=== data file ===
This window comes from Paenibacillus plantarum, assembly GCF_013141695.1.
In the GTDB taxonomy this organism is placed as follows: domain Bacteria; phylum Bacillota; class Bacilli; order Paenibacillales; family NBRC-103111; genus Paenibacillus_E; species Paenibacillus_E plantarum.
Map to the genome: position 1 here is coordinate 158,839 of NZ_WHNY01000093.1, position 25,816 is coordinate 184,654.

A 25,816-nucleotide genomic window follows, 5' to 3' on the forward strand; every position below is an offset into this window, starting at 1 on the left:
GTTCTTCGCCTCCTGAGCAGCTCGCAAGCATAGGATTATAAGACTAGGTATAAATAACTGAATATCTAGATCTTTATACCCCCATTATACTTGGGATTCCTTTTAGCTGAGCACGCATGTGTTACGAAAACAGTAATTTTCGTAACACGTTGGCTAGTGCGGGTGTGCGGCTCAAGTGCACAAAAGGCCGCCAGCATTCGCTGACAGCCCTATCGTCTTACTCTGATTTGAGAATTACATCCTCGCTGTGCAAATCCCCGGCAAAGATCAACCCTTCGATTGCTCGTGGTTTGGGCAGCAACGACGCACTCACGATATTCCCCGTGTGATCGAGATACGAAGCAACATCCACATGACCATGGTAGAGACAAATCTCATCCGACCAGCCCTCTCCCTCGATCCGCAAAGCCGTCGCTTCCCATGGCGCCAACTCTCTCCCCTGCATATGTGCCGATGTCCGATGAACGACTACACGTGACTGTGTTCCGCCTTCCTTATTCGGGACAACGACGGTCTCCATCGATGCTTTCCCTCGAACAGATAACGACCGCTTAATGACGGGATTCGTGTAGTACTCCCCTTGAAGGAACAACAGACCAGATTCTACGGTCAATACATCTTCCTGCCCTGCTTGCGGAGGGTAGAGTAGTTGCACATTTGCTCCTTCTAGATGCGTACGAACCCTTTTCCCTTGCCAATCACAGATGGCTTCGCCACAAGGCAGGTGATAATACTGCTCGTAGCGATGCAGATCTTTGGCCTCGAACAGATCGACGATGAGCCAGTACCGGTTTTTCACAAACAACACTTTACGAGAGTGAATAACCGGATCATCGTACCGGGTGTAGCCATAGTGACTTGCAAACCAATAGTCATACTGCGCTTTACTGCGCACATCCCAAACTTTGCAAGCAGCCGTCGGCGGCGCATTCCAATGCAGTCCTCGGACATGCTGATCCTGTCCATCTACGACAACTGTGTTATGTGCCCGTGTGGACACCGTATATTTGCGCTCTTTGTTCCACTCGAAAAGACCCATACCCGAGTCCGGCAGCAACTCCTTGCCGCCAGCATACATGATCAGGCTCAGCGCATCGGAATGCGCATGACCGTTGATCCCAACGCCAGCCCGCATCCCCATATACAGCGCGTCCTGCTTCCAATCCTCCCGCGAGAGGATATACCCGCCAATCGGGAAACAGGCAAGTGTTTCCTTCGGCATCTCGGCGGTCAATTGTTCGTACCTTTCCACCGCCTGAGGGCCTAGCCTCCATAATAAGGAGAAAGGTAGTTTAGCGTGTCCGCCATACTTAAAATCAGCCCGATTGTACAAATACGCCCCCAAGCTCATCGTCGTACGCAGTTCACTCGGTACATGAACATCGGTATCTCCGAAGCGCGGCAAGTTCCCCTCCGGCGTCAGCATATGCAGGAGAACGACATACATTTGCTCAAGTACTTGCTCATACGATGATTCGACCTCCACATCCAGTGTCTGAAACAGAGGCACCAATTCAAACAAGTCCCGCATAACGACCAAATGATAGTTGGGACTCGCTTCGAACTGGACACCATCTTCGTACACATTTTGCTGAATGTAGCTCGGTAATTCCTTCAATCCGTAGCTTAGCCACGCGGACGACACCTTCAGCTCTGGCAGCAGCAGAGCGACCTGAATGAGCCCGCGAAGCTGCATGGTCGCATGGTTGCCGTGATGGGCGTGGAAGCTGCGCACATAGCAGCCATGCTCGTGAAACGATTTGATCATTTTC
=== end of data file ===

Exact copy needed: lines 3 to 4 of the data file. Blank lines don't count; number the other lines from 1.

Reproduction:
Map to the genome: position 1 here is coordinate 158,839 of NZ_WHNY01000093.1, position 25,816 is coordinate 184,654.

A 25,816-nucleotide genomic window follows, 5' to 3' on the forward strand; every position below is an offset into this window, starting at 1 on the left: